People with dementia who are admitted to older people’s mental health units are usually acutely distressed. They need an environment which is calm, quiet, understandable and safe. Dementia-friendly design is a non-pharmaceutical intervention in itself. It also provides the optimal setting for the full range of interventions that people with dementia in older people’s mental health units will receive. It is almost cost neutral and simply requires a real understanding of the impairments that old age and dementia bring, and which are especially complex when combined.
Article: Bad buildings and challenging behaviours, Colm Cunningham and Rebecca Forbes, Australian Ageing Agenda, November – December 2014
When good design features are missing it’s much more likely that people with dementia will display excess BPSD as a result of the confusion and frustration caused by their environment.
Journal: Evidence Based Design, Journal 1: Aged Care: Evidence-based strategies for the design of aged-care environments
Other environmental considerations
Book: Hearing, sound and the acoustic environment for people with dementia, Maria McManus and Clifford McClenaghan
This book is one of a series published by Hammond Press to assist providers, architects, commissioners and managers to improve the design of buildings which are used by people with dementia. The quality of the acoustic environment is a vital component of good dementia-friendly design. People need to be able to hear well in order to make sense of it and in order to function at the highest level possible. It is essential that adaptations which simplify and clarify the acoustic environment, and which reduce discomfort and auditory ‘clutter’ are put in place. Good acoustics can actively contribute to ensuring that a person with dementia can communicate and remain included within the community within which they live, be that a care home, supported housing scheme or hospital care.
Book: Light and lighting design for people with dementia, David McNair, Colm Cunningham, Richard Pollock, Brain McGuire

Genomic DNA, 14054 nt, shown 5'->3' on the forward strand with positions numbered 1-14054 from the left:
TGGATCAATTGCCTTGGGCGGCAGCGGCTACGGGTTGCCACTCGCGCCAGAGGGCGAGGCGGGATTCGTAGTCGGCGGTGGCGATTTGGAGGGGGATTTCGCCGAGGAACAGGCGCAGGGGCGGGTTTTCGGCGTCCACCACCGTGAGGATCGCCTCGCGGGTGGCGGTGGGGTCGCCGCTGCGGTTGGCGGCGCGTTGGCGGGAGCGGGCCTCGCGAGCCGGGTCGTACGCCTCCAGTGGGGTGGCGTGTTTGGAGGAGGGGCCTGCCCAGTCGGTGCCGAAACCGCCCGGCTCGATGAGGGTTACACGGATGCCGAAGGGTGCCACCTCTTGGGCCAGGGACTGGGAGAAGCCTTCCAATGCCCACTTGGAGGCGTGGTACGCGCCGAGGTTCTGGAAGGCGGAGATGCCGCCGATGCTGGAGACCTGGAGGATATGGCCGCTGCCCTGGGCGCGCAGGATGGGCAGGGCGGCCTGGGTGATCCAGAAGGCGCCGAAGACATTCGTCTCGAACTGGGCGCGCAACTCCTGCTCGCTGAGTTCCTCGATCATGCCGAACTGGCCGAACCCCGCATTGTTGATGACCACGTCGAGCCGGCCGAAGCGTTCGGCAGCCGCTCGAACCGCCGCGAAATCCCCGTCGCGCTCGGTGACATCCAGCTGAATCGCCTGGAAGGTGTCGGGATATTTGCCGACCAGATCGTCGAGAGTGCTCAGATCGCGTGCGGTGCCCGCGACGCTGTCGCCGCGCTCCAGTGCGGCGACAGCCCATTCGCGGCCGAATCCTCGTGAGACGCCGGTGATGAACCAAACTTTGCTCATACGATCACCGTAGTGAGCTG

This book is allso from the series published by the Hammond Press to assist providers, architects, commissioners and managers to improve the design of buildings which are used by people with dementia. It provides guidance on appropriate lighting design for environments used by people with dementia and is relevant for new-builds, refurbishments and alterations to residential buildings. The visual sense can act as a critical tool, allowing the person with dementia to make sense of their environment and maximise their remaining abilities. As a result, good lighting design can enable a person with dementia to experience more independence, have more of a choice and thus retain more dignity.
Article: The importance of colour in dementia design, Debbie de Fiddes, Australian Journal of Dementia Care Vol. 2 No. 6, December 2013/January 2014
In the first of a series of articles explaining the connection between colour and lighting and the impact thoughtful design can have on the living environment for people with dementia, Debbie de Fiddes explains why colour is so important.
Article: The power of colour, Debbie de Fiddes, Australian Journal of Dementia Care Vol. 3 No. 2, April/May 2014
In the second article about the impact of thoughtful design on the living environment for people with dementia, Debbie de Fiddes continues to explore the role of colour and explains how it can be used as a therapeutic tool.
Interested in an article or book?